Poe Dameron, although somewhat of a minor character in this film (he will obviously be more important in the next two installments), was a fantastic character nonetheless. All of his dialogue was genuine, hilarious, and overall a joy to listen to. Despite only having about ten minutes of screen time total, I felt like we could be friends if he weren’t fictional.

Kylo Ren, was an outstanding villain by every sense of the word. Many people will simply take him at face value, casting him off as another emo Sasuke Uchiha like character (there, I made my obligatory Naruto reference). However, if you look past the exterior, and begin to truly think about his character, you will see how wrong this statement is. In my opinion, Kylo Ren is a much better villain than Darth Vader was at this point in their respective trilogies. In one movie, we understand Kylo Ren. We learn about his past, his deep internal struggle, and even his mental illness simply through facial expressions, behaviors, and minimal dialogue. What did we know about Darth Vader by the end of A New Hope? He was an asshole guy that killed Luke’s dad, and had some sort of past with Obi-Wan Kenobi. What do we know about Kylo Ren by the end of The Force Awakens? He is a deeply troubled young man who started off as a Jedi under the training of Luke Skywalker, and slowly was seduced by the dark side of the force. It was probably his deep-rooted mental illness, as well as Supreme Leader Snoke preying on this illness, that began this spiral into evil. Throughout the entire movie, it is clear that he is not confident in his decision to become a Sith, but completely torn. This is even evident after he committed his most sinister act, the murder of his father, Han Solo. Kylo Ren is a masterfully developed character that blows early Darth Vader out of the water. Don’t get me wrong, I am not saying Kylo Ren is a better villain than Darth Vader. All I am saying is that this early on in the trilogy, he already has almost as much development as Anakin Skywalker got over the course of two full trilogies and two TV shows. Adam Driver’s performance is truly Oscar worthy, and one I will not soon be forgetting.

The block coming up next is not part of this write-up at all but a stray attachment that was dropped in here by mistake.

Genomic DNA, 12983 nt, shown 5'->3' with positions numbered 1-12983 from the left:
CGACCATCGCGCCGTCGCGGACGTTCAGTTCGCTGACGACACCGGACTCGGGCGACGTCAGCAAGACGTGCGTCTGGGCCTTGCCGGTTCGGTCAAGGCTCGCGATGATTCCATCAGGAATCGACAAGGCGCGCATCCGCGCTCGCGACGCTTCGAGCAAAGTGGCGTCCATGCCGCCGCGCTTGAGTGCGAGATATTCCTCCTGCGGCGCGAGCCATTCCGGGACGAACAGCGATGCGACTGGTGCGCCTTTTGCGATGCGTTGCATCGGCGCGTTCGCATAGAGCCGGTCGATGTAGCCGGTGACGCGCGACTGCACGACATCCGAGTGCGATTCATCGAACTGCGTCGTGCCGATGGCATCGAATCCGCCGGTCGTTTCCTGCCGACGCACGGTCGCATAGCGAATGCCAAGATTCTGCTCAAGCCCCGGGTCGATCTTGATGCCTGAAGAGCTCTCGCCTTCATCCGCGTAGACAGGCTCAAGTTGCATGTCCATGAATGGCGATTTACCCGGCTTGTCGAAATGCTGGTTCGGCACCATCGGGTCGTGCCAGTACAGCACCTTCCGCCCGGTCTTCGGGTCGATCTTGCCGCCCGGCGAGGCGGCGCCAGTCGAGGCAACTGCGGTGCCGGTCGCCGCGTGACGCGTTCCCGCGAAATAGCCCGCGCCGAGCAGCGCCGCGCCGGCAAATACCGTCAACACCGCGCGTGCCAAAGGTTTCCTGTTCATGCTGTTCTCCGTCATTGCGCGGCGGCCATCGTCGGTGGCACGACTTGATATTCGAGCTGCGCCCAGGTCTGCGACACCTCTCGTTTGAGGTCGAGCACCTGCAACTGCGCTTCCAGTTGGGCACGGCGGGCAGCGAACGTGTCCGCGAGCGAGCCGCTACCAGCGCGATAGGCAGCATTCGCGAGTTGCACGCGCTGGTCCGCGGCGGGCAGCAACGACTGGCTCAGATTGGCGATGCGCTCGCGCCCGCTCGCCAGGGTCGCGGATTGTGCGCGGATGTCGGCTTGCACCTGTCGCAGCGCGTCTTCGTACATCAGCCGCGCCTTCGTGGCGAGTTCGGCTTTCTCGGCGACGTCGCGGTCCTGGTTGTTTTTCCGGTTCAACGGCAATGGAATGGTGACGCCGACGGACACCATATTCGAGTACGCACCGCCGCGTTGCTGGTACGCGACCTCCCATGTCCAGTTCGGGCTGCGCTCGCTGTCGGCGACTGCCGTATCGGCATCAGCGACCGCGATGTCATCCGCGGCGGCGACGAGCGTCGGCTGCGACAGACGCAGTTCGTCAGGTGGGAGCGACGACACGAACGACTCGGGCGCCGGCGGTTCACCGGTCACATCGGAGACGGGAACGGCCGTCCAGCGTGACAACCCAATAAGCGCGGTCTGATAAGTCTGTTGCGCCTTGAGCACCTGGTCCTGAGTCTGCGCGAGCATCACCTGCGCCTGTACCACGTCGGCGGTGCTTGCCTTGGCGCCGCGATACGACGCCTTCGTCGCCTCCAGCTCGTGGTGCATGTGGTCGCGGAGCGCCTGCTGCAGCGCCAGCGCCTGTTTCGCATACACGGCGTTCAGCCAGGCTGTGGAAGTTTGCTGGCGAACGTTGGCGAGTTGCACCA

Finn was an extremely pleasant surprise. Don’t get me wrong, I at no point thought he wasn’t going to be a good character. In fact, I thought he was going to be our new awesome protagonist. However, what we got was an outstanding sidekick character with amazingly written lines, and somewhat rushed, yet satisfactory character development. Wait, did I just say the poster child for the entire Force Awakens media campaign was not the main character? That’s right; the true protagonist of The Force Awakens was none other than Rey.

From a single film, Rey has surpassed both Boba Fett and Galen Marek as my favorite Star Wars character. In fact, she has become one of my overall favorite fictional characters of all time. Daisy Ridley gives one of the best performances I have seen in my entire life. Rey is an enthralling character by every sense of the word. You are captivated by her narrative from the second her dirt crusted mining goggles appear on screen. She stole every scene she was in, and overall, stole the movie for me. She managed to dominate my train of thought for days after I walked out of the theater. I don’t think I have been so attached with and invested in a fictional character since I watched Gurren Lagann, my favorite fictional story of all time.